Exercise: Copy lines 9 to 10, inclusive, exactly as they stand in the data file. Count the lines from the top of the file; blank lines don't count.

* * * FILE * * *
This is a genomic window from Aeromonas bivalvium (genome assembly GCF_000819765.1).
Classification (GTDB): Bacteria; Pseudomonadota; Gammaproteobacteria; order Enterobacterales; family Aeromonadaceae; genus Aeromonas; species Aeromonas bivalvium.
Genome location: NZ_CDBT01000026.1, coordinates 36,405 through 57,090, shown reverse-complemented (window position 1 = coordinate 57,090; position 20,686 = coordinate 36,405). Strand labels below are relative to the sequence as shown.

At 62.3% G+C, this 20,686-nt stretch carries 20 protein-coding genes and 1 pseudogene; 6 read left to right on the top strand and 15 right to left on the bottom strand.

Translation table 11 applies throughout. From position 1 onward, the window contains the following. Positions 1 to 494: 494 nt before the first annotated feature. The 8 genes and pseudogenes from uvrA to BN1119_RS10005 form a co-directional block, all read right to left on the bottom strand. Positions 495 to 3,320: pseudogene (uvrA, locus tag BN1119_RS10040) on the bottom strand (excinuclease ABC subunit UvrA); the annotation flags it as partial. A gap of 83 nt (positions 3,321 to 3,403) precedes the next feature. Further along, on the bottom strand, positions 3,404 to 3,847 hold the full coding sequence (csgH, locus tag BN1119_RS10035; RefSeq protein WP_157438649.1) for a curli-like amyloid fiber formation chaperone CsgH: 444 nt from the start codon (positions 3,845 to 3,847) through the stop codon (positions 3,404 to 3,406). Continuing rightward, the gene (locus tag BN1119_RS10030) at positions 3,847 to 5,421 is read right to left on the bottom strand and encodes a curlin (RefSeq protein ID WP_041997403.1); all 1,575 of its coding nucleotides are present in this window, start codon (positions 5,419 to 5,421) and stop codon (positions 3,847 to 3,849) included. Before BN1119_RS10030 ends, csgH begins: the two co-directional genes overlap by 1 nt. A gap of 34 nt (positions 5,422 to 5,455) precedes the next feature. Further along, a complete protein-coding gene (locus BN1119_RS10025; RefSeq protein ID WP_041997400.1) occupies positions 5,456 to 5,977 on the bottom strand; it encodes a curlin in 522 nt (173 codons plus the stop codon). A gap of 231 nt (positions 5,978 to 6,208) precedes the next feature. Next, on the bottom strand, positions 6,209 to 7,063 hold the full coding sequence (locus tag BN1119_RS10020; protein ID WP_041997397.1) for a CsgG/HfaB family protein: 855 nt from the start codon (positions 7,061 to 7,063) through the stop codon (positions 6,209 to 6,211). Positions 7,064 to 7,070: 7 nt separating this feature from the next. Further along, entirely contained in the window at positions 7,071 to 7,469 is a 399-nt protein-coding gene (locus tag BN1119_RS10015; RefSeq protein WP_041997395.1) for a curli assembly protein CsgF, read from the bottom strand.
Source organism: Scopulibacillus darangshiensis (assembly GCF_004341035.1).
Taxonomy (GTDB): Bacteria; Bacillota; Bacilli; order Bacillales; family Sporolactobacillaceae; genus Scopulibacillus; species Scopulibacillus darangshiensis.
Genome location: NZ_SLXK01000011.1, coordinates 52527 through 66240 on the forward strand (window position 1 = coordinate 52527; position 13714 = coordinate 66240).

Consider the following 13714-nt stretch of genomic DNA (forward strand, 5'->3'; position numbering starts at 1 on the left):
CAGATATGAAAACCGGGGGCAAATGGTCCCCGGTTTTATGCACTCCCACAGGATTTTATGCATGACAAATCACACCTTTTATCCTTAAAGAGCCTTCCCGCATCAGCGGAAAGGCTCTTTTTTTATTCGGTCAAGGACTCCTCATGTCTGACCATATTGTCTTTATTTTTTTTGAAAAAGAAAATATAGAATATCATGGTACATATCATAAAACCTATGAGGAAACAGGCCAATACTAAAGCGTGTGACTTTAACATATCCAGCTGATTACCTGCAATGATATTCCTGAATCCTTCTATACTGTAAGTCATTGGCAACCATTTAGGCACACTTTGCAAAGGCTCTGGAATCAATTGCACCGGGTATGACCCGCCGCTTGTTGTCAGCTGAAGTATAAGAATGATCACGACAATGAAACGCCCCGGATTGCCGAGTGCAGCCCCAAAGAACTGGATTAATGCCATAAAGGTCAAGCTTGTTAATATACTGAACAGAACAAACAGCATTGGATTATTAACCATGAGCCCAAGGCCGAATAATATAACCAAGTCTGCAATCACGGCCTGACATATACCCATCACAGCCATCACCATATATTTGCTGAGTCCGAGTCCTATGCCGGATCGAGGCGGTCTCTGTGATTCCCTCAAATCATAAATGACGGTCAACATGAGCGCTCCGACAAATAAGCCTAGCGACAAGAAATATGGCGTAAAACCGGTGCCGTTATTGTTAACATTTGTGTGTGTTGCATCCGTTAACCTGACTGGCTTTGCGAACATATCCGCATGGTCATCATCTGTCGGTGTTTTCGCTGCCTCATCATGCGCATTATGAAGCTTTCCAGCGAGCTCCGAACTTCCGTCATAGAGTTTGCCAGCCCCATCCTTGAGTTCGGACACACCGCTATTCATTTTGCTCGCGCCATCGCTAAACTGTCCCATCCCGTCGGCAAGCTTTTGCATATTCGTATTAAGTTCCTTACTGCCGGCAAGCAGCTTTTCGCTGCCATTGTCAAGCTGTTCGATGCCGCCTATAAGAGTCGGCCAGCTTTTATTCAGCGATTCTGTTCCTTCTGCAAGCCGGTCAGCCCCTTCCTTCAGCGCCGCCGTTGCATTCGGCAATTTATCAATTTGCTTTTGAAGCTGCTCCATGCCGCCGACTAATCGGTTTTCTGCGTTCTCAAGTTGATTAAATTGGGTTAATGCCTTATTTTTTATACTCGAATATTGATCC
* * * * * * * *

Consider the following 13714-nt stretch of genomic DNA (forward strand, 5'->3'; position numbering starts at 1 on the left):
CAGATATGAAAACCGGGGGCAAATGGTCCCCGGTTTTATGCACTCCCACAGGATTTTATGCATGACAAATCACACCTTTTATCCTTAAAGAGCCTTCCCGCATCAGCGGAAAGGCTCTTTTTTTATTCGGTCAAGGACTCCTCATGTCTGACCATATTGTCTTTATTTTTTTTGAAAAAGAAAATATAGAATATCATGGTACATATCATAAAACCTATGAGGAAACAGGCCAATACTAAAGCGTGTGACTTTAACATATCCAGCTGATTACCTGCAATGATATTCCTGAATCCTTCTATACTGTAAGTCATTGGCAACCATTTAGGCACACTTTGCAAAGGCTCTGGAATCAATTGCACCGGGTATGACCCGCCGCTTGTTGTCAGCTGAAGTATAAGAATGATCACGACAATGAAACGCCCCGGATTGCCGAGTGCAGCCCCAAAGAACTGGATTAATGCCATAAAGGTCAAGCTTGTTAATATACTGAACAGAACAAACAGCATTGGATTATTAACCATGAGCCCAAGGCCGAATAATATAACCAAGTCTGCAATCACGGCCTGACATATACCCATCACAGCCATCACCATATATTTGCTGAGTCCGAGTCCTATGCCGGATCGAGGCGGTCTCTGTGATTCCCTCAAATCATAAATGACGGTCAACATGAGCGCTCCGACAAATAAGCCTAGCGACAAGAAATATGGCGTAAAACCGGTGCCGTTATTGTTAACATTTGTGTGTGTTGCATCCGTTAACCTGACTGGCTTTGCGAACATATCCGCATGGTCATCATCTGTCGGTGTTTTCGCTGCCTCATCATGCGCATTATGAAGCTTTCCAGCGAGCTCCGAACTTCCGTCATAGAGTTTGCCAGCCCCATCCTTGAGTTCGGACACACCGCTATTCATTTTGCTCGCGCCATCGCTAAACTGTCCCATCCCGTCGGCAAGCTTTTGCATATTCGTATTAAGTTCCTTACTGCCGGCAAGCAGCTTTTCGCTGCCATTGTCAAGCTGTTCGATGCCGCCTATAAGAGTCGGCCAGCTTTTATTCAGCGATTCTGTTCCTTCTGCAAGCCGGTCAGCCCCTTCCTTCAGCGCCGCCGTTGCATTCGGCAATTTATCAATTTGCTTTTGAAGCTGCTCCATGCCGCCGACTAATCGGTTTTCTGCGTTCTCAAGTTGATTAAATTGGGTTAATGCCTTATTTTTTATACTCGAATATTGATCC